Monday, June 30, 2008

after valson thampu's devious tactics failed, now the christists are openly saying, "we are bigots"

jun 30th, 2008

in the climate of "semitics can do anything in india" in today's dispensation, christists -- not even embarrassed by valson thampu's phd from allahabad agricultural university which, i hear, is "an introduction to the finer points of amour with those of the bovine persuasion" -- are now boldly saying, "our only objective is conversion, screw you hindus".

valson thampu is clearly a first-class charlatan (i really miss his old pal, that "useful idiot" swami agnivesh who was so totally used and abused by valson that he's now disappeared out of sheer shame and embarrassment, i hope). this laurel-and-hardy duo used to write these masterpieces of sheer hypocrisy and holier-than-thou-ness in the papers; i guess they were written by valson, a practised fraudster, while agnivesh was led by the nose to support him.

the church of north india has shown it is full of unprincipled rogues and that valson is not some outlier.

such is the status of "india's premier college". just like "india's premier university", JNU, a communist-infested garbage-dump. these are the colleges that produce all the humanities and social sciences people in india. no wonder these people loath the products of the IITs and IIMs, because they themselves are such rogues and charlatans.

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The Pioneer, June 29

A tale of two Stephens'

The cutting ed: Chandan Mitra


If running down one's own country is an offence amounting to
treason, deriding one's alma mater is no less so. Therefore, I am acutely
conscious of the crime I may well be accused of committing when I say that St
Stephen's College under the present dispensation deserves nothing better than
relegation to purgatory. Those who determine this great institution's destiny
are hell bent on destroying everything it stood for, on tarnishing its image,
reputation and academic standards. This is a painful denouement for its
illustrious alumni, a feeling that was pervasive at a prayer meeting on June 22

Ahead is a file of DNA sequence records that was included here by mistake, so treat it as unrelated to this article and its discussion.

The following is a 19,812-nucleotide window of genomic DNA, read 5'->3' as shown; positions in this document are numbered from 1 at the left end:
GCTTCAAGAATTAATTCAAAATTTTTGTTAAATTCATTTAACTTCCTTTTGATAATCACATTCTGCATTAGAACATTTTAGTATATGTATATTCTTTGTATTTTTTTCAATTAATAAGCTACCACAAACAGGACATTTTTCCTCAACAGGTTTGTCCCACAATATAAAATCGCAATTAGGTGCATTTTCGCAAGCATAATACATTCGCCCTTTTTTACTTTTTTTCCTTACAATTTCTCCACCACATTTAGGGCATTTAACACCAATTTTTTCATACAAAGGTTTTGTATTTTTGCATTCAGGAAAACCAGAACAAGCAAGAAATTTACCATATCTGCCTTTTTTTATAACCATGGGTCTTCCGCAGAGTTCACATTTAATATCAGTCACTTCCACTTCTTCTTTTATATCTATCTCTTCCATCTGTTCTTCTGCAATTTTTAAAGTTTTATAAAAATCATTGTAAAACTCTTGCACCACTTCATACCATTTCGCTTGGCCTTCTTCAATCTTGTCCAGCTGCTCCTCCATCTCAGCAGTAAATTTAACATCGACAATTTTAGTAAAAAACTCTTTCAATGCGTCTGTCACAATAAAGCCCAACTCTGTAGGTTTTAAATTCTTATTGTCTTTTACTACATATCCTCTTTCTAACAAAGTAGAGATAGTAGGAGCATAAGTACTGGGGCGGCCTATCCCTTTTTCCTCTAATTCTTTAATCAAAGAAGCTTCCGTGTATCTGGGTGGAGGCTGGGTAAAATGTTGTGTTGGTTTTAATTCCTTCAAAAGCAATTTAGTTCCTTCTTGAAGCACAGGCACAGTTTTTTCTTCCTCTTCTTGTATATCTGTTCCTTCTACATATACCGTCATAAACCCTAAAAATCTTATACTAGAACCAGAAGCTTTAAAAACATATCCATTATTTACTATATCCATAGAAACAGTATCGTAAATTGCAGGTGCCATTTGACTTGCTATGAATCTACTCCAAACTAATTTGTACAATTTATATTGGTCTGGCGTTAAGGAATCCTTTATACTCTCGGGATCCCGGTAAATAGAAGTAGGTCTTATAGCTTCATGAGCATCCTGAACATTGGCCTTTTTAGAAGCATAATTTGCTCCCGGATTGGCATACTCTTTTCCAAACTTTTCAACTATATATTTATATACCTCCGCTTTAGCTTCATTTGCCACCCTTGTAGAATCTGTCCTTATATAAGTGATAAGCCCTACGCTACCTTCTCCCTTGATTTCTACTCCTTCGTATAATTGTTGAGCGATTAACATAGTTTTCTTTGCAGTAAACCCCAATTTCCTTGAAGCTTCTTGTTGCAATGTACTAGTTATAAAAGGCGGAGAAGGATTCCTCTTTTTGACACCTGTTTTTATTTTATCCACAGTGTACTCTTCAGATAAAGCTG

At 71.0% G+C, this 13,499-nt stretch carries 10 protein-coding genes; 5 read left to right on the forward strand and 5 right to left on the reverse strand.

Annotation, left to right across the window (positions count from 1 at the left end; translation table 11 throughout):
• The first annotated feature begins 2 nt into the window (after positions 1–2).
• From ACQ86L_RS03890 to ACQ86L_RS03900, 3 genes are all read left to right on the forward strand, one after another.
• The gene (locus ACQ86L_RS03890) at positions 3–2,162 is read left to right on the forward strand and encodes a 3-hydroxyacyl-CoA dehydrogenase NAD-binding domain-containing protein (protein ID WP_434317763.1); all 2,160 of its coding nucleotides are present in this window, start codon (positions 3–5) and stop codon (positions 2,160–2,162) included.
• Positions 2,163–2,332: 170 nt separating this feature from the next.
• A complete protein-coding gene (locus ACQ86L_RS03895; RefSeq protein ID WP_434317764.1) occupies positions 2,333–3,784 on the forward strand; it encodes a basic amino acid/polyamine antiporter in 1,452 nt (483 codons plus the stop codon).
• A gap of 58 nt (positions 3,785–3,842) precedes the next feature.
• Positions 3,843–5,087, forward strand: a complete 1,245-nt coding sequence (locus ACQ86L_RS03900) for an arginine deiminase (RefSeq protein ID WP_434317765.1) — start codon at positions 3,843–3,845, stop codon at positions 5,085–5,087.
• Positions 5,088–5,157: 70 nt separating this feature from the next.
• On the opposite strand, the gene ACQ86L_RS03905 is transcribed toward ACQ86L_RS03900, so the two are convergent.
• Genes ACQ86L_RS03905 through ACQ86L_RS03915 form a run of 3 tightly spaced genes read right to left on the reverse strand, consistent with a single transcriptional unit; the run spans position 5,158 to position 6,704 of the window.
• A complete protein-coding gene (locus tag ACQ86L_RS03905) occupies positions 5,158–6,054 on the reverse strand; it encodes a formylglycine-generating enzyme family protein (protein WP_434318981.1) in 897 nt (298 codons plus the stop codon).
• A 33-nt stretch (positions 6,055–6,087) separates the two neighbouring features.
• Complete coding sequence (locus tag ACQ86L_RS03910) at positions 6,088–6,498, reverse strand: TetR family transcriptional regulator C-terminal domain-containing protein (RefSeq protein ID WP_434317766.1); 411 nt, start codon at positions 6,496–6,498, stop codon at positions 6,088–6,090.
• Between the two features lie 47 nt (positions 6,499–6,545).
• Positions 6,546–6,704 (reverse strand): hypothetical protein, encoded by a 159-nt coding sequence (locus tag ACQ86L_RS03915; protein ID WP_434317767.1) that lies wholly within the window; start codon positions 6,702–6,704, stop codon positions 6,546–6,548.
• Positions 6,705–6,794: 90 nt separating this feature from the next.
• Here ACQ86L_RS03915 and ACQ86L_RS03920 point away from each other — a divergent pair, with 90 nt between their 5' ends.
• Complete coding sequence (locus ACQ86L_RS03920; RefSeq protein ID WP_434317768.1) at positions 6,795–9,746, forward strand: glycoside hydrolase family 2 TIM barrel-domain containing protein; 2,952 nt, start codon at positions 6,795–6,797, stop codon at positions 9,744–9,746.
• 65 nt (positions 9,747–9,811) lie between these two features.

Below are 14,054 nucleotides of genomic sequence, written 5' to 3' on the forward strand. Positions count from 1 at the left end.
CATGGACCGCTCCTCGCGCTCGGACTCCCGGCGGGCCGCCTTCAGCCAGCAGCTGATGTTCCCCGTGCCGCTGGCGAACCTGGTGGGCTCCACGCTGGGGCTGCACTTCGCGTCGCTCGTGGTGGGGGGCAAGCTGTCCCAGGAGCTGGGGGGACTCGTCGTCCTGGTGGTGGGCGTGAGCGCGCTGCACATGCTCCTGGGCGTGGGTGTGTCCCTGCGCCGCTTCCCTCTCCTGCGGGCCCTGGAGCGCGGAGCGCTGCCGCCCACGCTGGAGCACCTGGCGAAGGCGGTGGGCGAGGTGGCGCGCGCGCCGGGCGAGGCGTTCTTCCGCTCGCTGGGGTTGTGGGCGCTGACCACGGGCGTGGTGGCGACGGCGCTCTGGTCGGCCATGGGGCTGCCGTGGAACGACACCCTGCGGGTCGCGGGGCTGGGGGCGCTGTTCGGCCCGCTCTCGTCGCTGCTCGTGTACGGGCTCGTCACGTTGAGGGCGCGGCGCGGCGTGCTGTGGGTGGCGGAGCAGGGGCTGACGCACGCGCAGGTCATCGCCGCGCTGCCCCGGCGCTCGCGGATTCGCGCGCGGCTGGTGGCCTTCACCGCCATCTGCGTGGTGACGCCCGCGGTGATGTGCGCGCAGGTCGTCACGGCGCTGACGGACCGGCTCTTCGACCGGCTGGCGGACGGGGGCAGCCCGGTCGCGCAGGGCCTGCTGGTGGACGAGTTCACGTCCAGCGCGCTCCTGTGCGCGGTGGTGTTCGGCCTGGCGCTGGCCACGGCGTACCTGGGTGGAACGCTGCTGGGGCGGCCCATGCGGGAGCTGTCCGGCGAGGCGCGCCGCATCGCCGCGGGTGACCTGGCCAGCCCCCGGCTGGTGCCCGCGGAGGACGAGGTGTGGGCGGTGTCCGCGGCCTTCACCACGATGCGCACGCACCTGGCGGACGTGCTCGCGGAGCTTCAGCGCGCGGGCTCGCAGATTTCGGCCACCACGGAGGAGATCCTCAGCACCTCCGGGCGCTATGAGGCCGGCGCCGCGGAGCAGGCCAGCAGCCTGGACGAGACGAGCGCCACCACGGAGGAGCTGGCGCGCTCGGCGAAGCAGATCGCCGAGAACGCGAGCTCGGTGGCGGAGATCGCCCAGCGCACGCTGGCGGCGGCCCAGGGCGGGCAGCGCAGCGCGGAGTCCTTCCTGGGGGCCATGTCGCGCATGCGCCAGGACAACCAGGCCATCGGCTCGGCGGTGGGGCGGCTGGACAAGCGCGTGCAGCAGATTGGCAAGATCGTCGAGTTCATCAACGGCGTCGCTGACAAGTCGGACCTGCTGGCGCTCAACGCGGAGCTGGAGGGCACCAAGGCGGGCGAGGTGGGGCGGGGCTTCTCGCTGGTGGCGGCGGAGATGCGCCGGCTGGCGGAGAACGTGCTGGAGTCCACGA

to pay homage to Vinod Choudhary, professor of economics in the College since
1972 who passed away at the relatively young age of 57. Almost everybody I met
at the large gathering had only one overpowering question: How can they do this
to the College? Can't anything be done about it? The powers that be discreetly
stayed away from the event, otherwise, I have no doubt they would have been
gheraoed by the alumni, young and old. The most poignant remark I heard was that
'VC' (as Prof Choudhary was known) died before he could see the college fall
into complete ruination. "It's just a matter of time though; I doubt if
Stephen's will feature in the list of India's top colleges in the next decade,"
a resentful old-timer suggested. Ironically, the authorities had fielded 'VC' to
defend the indefensible during the traumatic Thampu era. For, Prof Choudhary,
who live and died with the motto 'My College for better or worse' was hard put
to offer credible responses to the host of hostile questions the media, rightly,
asked about the damaging experiments that the Church of North India (CNI)
imposed upon India's premier institution, the finest centre for higher education
east of Suez. In retrospect, I think the pressure told on Prof Choudhary's
already delicate health.





When Rev Valson Thampu stepped down in the wake of a blistering
controversy over his PhD degree in theology from the Church-run Allahabad
Agricultural University, many of the College's well-wishers rejoiced assuming
his departure signalled an about-turn in the dubious quota policy for
admissions, which was fanatically championed by Thampu after the authorities got
rid of his predecessor, the "inconvenient meritocrat", Anil Wilson. This was a
totally mistaken assumption on our part. This year, the College has actually
toughened the policy, announcing 50 percent reservations for Christians, backed
by an additional 20 percent for SC/ST and Sports categories. That leaves a mere
30 percent of the seats to be filled by students in the General category, which
in turn implies that only those with obscenely high marks will compete for the
less than one-third seats open to merit. The Church has learnt from the
disastrous Thampu experiment, for the combative Reverend personalised the issue,